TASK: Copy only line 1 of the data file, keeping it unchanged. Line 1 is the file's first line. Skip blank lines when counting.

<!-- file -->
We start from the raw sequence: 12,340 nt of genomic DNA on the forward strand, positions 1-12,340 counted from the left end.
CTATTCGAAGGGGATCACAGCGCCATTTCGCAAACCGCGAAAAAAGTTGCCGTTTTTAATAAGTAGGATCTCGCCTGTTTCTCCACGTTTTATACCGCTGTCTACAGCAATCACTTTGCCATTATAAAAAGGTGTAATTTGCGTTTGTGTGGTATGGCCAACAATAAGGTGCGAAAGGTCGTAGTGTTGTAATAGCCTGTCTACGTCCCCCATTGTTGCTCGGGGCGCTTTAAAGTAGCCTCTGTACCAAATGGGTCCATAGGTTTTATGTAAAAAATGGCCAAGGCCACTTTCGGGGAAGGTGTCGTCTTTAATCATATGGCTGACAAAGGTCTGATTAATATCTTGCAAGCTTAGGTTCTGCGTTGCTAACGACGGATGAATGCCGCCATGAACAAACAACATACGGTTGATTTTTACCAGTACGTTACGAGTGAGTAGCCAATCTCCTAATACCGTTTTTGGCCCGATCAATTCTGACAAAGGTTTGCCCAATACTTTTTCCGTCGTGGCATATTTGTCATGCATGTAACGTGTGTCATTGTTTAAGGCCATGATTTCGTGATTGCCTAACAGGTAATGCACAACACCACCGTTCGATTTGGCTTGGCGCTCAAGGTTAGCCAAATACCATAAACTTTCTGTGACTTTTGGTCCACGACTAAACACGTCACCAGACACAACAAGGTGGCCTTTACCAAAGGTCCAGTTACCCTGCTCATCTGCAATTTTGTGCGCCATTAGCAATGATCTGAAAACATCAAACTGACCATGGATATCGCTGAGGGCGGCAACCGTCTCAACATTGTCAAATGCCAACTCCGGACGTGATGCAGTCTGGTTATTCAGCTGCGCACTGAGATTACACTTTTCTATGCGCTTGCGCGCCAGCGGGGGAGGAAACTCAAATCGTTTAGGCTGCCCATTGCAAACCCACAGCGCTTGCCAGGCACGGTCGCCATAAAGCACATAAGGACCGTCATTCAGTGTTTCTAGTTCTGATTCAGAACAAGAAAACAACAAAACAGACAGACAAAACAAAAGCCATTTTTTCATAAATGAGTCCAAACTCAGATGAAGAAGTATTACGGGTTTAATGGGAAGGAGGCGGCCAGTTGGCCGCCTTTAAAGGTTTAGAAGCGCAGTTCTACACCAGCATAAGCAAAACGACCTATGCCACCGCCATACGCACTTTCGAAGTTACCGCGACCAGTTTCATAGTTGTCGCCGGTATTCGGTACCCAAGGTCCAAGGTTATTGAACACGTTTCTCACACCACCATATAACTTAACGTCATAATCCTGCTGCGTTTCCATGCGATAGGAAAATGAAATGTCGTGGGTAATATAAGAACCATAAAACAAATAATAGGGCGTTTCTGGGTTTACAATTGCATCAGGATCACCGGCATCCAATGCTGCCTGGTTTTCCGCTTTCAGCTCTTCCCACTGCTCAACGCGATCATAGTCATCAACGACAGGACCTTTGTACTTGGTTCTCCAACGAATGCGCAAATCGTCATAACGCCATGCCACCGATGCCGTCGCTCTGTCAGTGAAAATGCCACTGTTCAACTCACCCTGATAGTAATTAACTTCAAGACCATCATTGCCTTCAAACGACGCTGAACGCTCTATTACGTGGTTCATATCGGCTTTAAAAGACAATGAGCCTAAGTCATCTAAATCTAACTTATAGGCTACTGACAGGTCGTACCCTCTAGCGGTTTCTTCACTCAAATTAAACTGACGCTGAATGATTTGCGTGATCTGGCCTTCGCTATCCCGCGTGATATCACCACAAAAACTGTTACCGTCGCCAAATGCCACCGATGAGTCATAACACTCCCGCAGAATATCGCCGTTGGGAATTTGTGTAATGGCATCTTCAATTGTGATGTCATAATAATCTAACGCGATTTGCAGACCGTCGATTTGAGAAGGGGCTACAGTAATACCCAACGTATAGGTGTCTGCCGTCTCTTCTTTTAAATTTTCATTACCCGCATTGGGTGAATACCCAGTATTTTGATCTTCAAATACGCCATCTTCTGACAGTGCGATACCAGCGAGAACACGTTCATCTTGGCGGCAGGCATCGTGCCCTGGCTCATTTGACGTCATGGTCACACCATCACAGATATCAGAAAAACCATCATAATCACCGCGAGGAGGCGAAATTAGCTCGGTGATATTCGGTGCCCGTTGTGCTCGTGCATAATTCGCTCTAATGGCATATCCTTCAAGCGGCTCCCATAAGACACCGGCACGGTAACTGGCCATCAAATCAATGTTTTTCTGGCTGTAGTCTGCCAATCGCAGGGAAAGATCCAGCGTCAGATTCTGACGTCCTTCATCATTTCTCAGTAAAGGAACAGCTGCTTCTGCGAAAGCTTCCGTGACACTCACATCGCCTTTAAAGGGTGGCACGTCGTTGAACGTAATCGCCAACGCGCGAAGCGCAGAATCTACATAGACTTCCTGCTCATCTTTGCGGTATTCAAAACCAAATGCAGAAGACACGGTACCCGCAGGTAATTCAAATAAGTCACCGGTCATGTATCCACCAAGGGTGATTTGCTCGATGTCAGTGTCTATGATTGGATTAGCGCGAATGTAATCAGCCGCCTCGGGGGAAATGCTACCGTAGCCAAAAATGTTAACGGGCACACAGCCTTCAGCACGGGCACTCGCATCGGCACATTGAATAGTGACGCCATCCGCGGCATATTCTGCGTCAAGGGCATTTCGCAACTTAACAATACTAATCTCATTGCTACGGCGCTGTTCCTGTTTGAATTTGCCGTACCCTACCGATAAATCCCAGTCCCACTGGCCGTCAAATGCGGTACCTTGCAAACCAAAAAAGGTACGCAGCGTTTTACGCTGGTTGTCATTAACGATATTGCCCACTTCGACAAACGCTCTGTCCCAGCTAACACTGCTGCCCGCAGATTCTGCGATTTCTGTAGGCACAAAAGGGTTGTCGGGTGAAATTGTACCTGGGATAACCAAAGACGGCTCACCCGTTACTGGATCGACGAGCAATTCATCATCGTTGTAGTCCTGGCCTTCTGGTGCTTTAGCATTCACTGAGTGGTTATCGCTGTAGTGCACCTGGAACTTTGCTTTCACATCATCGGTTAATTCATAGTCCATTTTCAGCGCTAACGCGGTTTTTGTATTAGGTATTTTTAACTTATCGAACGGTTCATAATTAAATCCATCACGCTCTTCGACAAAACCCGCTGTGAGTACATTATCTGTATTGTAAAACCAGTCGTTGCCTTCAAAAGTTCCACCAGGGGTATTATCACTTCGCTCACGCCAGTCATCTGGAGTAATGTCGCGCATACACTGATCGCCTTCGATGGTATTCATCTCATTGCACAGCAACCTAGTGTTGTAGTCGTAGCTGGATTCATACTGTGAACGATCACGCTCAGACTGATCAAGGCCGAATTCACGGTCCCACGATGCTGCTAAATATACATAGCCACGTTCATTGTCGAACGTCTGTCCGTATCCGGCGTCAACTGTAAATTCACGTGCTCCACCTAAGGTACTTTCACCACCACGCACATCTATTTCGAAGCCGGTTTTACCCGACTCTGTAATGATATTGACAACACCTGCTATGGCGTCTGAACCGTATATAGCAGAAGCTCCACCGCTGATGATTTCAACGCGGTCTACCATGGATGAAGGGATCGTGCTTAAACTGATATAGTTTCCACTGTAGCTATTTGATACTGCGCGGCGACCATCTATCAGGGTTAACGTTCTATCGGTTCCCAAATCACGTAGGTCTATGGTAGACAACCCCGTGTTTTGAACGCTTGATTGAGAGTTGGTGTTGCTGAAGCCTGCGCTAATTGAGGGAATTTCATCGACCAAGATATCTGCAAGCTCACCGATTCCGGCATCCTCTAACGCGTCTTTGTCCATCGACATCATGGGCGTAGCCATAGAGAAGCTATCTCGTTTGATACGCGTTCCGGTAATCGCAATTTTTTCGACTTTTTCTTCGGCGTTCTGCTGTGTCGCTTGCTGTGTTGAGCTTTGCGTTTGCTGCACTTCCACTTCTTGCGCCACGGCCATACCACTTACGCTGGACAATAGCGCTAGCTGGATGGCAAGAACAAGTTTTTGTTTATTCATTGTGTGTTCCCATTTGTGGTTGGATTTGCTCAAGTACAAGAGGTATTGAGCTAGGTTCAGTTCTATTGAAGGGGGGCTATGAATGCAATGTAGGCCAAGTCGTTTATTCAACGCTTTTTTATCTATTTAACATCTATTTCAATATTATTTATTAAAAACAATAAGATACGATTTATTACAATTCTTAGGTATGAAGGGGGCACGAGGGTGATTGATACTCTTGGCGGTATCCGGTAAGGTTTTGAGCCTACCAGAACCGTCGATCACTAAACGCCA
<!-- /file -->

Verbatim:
We start from the raw sequence: 12,340 nt of genomic DNA on the forward strand, positions 1-12,340 counted from the left end.